Monday, June 10, 2013
Perfect criminal defense for Edward Snowden?
Daniel Ellsberg exposed classified documents to reveal past lying by government agencies -- tricky to defend. Snowden stole documents to expose crime -- vast, dangerous violations of (hundreds of?) millions of citizens' Fourth Amendment protected privacy -- very arguably within anyone's right to carry out.
There is not (yet) a civil rights statute criminalizing Fourth Amendment infringements. What Snowden revealed may not even fit (depending on which judge rules) Fourth Amendment infringement. But, it it certainly represents the tip of the iceberg of such vast, ongoing infringement -- and that makes it a public necessity to get it in front of the nation.
Security rules cannot force concealment of crime -- especially when the crime threatens the most basic freedoms of 300 million people. At the least the evidence Snowden has argues "probable cause" of national class Fourth Amendment violations which investigation of must be forced forward by the revelations.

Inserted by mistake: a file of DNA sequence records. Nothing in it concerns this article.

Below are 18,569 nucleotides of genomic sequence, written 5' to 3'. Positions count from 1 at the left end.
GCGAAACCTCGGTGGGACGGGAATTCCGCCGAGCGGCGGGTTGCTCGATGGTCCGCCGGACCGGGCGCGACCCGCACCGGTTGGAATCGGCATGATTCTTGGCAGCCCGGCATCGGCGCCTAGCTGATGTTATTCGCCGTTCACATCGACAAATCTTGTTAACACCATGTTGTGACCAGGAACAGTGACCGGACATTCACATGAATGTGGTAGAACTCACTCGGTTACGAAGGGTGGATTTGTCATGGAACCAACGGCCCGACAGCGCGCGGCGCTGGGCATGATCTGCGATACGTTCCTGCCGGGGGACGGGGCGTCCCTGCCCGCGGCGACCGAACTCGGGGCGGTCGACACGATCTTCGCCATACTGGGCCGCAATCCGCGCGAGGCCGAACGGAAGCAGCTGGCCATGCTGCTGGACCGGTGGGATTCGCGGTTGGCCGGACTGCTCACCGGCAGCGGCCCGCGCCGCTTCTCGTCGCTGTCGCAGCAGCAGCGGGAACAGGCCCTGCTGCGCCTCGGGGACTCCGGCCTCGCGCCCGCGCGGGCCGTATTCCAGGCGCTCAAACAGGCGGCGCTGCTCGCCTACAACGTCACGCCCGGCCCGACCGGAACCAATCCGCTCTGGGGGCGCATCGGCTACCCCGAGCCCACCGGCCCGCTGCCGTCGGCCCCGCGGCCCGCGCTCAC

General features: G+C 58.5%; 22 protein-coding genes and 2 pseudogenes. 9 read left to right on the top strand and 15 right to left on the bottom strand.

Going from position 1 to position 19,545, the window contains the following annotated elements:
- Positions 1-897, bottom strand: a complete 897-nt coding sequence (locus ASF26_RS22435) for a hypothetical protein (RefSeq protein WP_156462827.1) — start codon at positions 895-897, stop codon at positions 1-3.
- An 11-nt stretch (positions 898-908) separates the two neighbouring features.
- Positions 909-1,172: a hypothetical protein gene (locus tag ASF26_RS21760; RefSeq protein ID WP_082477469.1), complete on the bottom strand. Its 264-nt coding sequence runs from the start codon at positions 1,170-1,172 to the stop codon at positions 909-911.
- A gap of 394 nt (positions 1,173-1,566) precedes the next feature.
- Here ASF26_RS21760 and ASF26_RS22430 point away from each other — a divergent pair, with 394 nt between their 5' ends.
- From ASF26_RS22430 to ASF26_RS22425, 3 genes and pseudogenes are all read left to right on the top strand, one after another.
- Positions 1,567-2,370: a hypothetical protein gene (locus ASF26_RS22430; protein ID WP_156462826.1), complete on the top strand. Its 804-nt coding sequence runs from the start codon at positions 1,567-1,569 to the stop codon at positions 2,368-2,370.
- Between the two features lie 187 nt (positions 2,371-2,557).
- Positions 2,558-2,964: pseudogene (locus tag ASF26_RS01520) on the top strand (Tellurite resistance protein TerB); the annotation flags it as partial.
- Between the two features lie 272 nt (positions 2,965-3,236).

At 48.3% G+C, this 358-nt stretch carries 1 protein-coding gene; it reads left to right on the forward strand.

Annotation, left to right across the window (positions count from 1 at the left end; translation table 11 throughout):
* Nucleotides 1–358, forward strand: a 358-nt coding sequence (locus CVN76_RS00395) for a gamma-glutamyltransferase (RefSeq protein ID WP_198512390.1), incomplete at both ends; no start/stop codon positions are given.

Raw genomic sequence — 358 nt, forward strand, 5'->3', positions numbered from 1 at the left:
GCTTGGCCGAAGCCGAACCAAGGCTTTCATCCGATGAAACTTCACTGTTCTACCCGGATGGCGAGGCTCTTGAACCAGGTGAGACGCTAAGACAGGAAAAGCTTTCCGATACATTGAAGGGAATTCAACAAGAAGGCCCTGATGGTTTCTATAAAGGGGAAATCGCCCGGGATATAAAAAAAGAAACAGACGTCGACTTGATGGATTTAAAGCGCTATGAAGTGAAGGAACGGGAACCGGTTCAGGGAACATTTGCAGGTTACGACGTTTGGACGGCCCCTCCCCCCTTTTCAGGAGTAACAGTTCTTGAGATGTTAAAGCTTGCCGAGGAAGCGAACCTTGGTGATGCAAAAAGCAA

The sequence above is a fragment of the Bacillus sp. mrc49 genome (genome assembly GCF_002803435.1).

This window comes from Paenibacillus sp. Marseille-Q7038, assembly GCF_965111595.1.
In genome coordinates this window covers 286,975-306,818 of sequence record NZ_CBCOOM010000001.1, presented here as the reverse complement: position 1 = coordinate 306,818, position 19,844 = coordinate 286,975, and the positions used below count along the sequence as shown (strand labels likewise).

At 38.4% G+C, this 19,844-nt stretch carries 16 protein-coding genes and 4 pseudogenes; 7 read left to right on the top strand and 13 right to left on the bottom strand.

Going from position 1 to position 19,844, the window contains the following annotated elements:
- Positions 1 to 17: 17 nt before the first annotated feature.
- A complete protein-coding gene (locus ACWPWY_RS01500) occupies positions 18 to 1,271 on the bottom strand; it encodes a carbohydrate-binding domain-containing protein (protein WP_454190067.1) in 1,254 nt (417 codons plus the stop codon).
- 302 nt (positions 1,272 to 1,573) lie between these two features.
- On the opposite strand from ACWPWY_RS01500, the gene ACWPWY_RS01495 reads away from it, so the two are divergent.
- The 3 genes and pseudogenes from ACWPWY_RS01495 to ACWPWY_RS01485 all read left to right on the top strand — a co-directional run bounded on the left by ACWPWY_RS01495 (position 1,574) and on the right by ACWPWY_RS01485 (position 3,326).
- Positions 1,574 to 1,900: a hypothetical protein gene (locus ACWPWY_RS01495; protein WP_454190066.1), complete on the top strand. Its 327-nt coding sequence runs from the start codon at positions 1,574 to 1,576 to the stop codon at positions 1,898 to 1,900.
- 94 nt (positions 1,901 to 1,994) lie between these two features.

Probably the best book on madly expanding surveillance is TOP SECRET AMERICA by Dana Priest and William M. Arkin -- which describes a mind boggling extent of not just governmental but also extra-governmental (private contrator) machinery being put in place to gather information -- expanding at a rate that can only be described Parkinson's Law: "Work expands to fill the time available; expenses rise to meet income."
Neither does the book make out the FBI to be necessarily happy about all this. They do the real work scooping up the bad guys while "top secret America" scoops up much too much funding and too many qualified (would have stuck with their government jobs) people.
[See next post on this blog for how easily -- almost necessarily -- a civil rights bill criminalizing Fourth Amendment violations can drop almost accidentally into our laps (the 1964 Federal Civil Rights Act criminalized conspiracy to infringe First Amendment freedoms).]